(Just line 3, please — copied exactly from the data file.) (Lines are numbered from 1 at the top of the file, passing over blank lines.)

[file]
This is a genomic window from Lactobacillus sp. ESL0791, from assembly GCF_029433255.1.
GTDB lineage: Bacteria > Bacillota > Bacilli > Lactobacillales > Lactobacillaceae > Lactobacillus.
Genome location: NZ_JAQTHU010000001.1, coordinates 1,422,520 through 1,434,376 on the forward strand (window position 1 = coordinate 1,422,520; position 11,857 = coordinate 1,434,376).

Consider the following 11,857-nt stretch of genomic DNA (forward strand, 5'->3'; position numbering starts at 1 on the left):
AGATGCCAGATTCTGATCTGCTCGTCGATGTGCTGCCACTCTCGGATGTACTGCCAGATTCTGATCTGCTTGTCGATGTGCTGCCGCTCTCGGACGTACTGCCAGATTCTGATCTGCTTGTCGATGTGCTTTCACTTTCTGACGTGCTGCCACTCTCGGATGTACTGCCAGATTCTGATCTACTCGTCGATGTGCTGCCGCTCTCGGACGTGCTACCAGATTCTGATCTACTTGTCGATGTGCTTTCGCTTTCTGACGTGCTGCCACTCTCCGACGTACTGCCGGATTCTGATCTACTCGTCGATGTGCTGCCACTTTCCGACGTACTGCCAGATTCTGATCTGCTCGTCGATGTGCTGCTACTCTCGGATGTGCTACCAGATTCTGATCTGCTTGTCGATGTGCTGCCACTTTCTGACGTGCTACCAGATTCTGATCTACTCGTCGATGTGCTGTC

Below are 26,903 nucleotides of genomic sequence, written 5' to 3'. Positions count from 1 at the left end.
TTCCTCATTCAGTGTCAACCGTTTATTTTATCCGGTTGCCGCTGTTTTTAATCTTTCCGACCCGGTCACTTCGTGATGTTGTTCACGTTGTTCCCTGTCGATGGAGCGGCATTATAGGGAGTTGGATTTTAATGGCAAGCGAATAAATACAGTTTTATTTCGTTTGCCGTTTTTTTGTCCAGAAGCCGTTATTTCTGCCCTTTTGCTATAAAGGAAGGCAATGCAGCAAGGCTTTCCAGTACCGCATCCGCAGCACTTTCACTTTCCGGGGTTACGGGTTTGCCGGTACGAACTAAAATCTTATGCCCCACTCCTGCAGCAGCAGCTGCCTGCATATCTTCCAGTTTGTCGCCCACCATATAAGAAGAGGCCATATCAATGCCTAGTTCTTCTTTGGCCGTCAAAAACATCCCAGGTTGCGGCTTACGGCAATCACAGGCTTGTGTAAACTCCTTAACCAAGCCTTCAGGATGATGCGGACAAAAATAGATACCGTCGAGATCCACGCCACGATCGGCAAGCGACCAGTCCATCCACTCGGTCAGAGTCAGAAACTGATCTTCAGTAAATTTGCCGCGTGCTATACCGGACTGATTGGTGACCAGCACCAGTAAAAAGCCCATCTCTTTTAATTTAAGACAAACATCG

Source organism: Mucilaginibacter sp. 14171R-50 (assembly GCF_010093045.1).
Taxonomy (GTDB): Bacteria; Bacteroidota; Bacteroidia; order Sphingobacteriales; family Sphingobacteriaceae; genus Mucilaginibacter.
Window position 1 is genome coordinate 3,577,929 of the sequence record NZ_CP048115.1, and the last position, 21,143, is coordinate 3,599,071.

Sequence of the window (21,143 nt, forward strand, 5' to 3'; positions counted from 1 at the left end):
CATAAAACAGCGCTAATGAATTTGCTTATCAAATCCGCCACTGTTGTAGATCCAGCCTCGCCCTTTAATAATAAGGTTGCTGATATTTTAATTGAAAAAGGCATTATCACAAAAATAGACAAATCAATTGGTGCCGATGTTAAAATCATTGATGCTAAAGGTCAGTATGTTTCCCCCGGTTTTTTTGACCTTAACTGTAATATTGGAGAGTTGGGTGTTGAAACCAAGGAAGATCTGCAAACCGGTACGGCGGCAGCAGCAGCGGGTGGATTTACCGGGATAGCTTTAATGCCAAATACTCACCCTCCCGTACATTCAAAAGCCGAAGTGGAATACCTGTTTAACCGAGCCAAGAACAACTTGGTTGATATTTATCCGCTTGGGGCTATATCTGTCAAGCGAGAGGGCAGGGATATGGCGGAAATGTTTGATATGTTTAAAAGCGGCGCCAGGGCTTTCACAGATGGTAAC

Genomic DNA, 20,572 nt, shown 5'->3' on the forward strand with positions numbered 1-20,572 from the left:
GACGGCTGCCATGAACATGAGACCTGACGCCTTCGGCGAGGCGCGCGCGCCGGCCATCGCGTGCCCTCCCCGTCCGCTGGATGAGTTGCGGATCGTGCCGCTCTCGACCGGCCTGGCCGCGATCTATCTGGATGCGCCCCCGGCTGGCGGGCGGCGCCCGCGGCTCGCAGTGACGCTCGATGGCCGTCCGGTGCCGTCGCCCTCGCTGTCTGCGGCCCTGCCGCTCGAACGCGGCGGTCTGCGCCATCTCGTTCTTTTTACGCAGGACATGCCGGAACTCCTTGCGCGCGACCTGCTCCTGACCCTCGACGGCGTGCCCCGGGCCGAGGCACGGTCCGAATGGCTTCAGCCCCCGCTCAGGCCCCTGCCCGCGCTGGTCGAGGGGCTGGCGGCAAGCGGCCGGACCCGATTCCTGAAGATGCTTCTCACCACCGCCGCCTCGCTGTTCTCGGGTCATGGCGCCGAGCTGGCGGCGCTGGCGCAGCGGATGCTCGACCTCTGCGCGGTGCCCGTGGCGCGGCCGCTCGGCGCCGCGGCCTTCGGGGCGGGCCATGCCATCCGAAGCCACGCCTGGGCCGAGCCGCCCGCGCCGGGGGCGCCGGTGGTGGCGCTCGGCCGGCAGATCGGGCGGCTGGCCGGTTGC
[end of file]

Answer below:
Genome location: NZ_JAQTHU010000001.1, coordinates 1,422,520 through 1,434,376 on the forward strand (window position 1 = coordinate 1,422,520; position 11,857 = coordinate 1,434,376).